Tuesday, July 31, 2007

'i am your father'

Evangeline and Rachel just saw the Star Wars trilogy for the first time last week. When we reached the famous scene when Darth Vader tells Luke that he is Luke's father, Evangeline burst into laughter. She suddenly understood the joke in Toy Story 2 when Zurg and Buzz are facing off on the elevator.

In some ways, I feel my daughters have missed something by seeing Star Wars at their age, or perhaps even in seeing it in the context where they know the joke first and foremost. There is no way they can appreciate what a shock it was to viewers who saw that movie for the first time and heard Darth drop that particular bombshell. I remember that even back then it was primetime grounds for debate and discussion. We had back-and-forth discussion for years about whether it was true, with people pulling out one bit of evidence or another to support their position. For my girls, there is no way the mystery ever could reach that level of suspense.

I rather feel they will have the same problem with "Harry Potter and the Deathly Hallows." Too much of the ending will be known to them, because so many of their friends already will have read it.

2 comments:

JJ said...

I have these thoughts about all the movies that are being made recently based on classics... the idea that there are people who will only know Lord of the Rings from the movie... of the Narnia Chronicles. As a fan, I'm loving that they're attempting to make movies from those books (as flawed as they may be), but as a teacher I find it alarming... because those are the one series of books that I have always used to introduce and encourage my classes to read, and if there is a movie out there that kids can see instead... well... it's just not the same.

marauder said...

That, unfortunately, has been the nature of the struggle between film and literature ever since the first moving picture. I rather imagine bards, scops and other storytellers objecting the first time someone wrote down a classic tale like "The Iliad" or "Beowulf." "But why would anyone stay and listen to it, when they can read it whever they want?"

In a way, big- and small-screen adaptations of old stories are not adaptations so much as they are retellings, with as many differences with their source material as John Steinbeck or T.H. White had with Malory. Certainly anyone who sees the recent "The Lion, the Witch and the Wardrobe" is not going to get the sense of Aslan's majesty that they would get in the book, and they're going to think that the climax of the story comes on the battlefield and not on the Stone Table. It's just not the same story.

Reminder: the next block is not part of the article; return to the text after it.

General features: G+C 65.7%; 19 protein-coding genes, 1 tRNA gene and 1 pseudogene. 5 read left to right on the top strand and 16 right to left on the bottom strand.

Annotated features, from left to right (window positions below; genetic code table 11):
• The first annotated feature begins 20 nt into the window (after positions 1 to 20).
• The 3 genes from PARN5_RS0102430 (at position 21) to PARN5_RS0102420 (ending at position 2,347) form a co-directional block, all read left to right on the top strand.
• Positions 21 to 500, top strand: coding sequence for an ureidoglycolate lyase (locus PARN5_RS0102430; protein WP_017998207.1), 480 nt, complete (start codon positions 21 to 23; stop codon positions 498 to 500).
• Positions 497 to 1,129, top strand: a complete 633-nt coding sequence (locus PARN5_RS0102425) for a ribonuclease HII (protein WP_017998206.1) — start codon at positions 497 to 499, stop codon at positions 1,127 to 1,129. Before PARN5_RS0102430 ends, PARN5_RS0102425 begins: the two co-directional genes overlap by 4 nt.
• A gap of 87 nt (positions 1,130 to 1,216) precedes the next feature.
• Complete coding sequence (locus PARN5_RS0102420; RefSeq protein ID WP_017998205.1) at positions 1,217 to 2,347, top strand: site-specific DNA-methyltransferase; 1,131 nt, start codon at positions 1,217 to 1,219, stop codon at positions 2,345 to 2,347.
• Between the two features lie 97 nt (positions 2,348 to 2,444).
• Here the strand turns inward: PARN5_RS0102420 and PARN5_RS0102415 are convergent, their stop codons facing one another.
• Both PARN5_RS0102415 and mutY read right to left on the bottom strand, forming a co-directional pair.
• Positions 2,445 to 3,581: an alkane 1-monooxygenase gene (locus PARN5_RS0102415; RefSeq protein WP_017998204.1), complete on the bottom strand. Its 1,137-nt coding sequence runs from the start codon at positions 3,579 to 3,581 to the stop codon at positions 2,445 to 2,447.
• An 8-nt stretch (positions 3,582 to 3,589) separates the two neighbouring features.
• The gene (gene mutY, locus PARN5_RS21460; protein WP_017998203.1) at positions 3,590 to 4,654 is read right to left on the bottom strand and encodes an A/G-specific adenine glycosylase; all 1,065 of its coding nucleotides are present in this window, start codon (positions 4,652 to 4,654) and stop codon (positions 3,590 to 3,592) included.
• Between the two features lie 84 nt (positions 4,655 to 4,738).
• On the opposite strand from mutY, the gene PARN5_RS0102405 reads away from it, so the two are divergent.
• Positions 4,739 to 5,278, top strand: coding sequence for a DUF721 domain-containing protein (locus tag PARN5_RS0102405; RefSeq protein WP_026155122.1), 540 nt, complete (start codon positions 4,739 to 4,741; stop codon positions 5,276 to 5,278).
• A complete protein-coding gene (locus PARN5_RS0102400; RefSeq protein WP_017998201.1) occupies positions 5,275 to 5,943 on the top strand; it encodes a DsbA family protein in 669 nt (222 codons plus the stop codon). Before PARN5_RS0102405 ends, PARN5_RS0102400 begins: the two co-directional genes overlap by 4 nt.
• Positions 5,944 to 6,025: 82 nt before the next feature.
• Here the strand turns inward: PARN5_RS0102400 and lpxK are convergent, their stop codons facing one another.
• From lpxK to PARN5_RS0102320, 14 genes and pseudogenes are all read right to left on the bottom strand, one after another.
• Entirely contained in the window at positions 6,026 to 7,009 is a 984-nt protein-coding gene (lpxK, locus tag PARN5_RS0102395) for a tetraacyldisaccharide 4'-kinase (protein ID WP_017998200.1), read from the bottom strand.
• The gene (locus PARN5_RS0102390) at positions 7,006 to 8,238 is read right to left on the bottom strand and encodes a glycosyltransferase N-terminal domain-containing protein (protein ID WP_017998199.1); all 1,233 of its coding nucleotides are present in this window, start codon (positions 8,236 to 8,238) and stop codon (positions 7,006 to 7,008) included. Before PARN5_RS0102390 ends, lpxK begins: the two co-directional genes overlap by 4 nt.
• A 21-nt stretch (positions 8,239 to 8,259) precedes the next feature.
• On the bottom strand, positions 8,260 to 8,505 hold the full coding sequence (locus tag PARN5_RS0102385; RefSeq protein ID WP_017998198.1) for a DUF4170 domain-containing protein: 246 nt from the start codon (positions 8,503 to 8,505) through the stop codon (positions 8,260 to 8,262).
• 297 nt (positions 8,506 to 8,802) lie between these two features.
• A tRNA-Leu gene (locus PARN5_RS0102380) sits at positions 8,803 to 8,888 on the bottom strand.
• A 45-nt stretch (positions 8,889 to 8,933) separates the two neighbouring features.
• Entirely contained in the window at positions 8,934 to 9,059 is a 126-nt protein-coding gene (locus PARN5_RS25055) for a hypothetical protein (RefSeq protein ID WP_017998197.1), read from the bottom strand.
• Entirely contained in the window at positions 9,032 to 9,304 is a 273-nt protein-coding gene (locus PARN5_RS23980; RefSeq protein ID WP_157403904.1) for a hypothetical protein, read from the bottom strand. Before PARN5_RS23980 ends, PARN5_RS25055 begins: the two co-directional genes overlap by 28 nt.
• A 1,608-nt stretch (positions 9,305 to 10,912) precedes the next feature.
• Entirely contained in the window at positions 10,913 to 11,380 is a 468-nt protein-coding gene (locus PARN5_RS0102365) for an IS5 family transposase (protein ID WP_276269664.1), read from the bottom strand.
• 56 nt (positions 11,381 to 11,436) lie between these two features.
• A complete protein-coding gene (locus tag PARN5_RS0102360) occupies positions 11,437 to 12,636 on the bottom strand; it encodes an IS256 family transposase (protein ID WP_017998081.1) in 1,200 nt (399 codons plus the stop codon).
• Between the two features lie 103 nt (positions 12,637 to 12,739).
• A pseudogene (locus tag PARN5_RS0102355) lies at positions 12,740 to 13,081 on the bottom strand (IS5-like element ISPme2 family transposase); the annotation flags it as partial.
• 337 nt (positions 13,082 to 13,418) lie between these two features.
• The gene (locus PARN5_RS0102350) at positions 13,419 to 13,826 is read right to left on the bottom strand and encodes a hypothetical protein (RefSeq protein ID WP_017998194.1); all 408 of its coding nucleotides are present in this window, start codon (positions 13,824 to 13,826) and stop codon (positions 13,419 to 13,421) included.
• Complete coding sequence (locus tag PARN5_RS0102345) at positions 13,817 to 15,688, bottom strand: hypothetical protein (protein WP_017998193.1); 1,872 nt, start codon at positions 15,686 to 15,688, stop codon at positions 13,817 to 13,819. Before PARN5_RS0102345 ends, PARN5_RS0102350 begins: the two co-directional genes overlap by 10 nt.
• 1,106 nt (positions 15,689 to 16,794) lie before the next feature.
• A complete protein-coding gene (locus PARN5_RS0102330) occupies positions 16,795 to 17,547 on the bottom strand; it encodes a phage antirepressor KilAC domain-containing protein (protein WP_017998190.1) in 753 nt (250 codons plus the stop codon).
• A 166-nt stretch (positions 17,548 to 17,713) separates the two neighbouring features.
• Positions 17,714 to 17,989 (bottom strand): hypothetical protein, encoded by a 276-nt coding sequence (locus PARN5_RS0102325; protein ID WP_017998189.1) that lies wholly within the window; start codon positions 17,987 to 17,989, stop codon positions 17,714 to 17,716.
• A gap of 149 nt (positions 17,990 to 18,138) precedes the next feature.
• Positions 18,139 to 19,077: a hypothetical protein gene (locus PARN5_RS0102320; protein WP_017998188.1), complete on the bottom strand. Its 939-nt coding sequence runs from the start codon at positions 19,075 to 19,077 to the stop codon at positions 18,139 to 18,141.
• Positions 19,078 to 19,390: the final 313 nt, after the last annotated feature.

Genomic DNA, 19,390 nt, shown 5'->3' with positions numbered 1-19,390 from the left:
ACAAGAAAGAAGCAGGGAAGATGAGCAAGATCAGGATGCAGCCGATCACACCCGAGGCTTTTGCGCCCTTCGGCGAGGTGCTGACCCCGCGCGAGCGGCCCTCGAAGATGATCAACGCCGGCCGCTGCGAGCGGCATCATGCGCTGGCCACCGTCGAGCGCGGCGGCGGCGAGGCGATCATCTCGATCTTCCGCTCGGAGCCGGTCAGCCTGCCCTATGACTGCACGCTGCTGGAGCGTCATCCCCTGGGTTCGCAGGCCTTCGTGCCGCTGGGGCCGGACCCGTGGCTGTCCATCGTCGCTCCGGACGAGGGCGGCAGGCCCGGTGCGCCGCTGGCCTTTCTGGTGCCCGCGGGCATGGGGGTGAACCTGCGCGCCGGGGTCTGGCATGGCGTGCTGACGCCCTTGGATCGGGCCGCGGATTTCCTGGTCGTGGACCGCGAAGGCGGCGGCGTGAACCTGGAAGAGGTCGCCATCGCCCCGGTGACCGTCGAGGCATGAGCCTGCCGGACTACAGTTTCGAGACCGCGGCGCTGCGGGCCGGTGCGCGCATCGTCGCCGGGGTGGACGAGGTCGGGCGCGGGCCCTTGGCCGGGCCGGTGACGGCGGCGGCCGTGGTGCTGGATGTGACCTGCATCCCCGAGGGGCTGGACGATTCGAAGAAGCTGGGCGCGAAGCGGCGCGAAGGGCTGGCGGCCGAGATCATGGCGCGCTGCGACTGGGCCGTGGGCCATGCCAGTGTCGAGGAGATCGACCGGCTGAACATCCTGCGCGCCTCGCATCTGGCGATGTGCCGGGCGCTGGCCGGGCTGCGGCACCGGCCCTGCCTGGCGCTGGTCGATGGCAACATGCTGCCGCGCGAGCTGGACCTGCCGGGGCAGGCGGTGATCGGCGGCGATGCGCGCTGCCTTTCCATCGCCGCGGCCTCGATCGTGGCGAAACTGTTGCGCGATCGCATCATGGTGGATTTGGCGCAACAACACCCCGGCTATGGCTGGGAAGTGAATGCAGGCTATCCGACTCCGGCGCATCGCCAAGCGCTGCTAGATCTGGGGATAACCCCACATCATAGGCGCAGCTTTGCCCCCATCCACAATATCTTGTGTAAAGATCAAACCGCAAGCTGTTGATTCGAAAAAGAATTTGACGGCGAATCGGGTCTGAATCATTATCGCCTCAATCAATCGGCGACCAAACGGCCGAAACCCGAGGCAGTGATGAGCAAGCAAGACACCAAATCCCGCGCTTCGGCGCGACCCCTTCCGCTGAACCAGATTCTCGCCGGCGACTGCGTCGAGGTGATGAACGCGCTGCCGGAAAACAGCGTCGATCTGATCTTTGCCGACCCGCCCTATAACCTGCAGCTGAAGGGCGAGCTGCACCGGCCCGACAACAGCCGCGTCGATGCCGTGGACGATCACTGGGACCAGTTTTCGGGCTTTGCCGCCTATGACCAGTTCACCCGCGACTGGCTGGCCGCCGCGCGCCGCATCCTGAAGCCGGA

But as a former teacher myself -- and, more importantly as the father of two girls, one with an insatiable appetite for books -- I hear what you're saying. It's a tremendous loss when kids won't pick up a classic because they think they've seen it already. We got our older daughter past that snare by reading to her nonstop from infancy through the present. I'm expecting similar returns with the younger child now that she's learning to read as well.

My second year teaching, I was able to turn some of my students around through the incentive of a seemingly "easy A." It was pretty simple: I told the students first marking period that they would get an automatic A on the book report just for reading and convincing me they had read "Les Miserables." No writing necessary. Only one kid took me up on it, but he made my day after he saw the Broadway musical and told me the book had been better. I had near-full participation by the end of the year, particularly when I announced a read-a-thon: Bump up your reading grade 1 percent for every 100 pages you read, bump it up to an automatic A by reading more than I did. Even after the promotion ended, I still had one kid who had started out the year hating to read, who I now had to remind to put the latest Michael Crichton novel away since it was math class.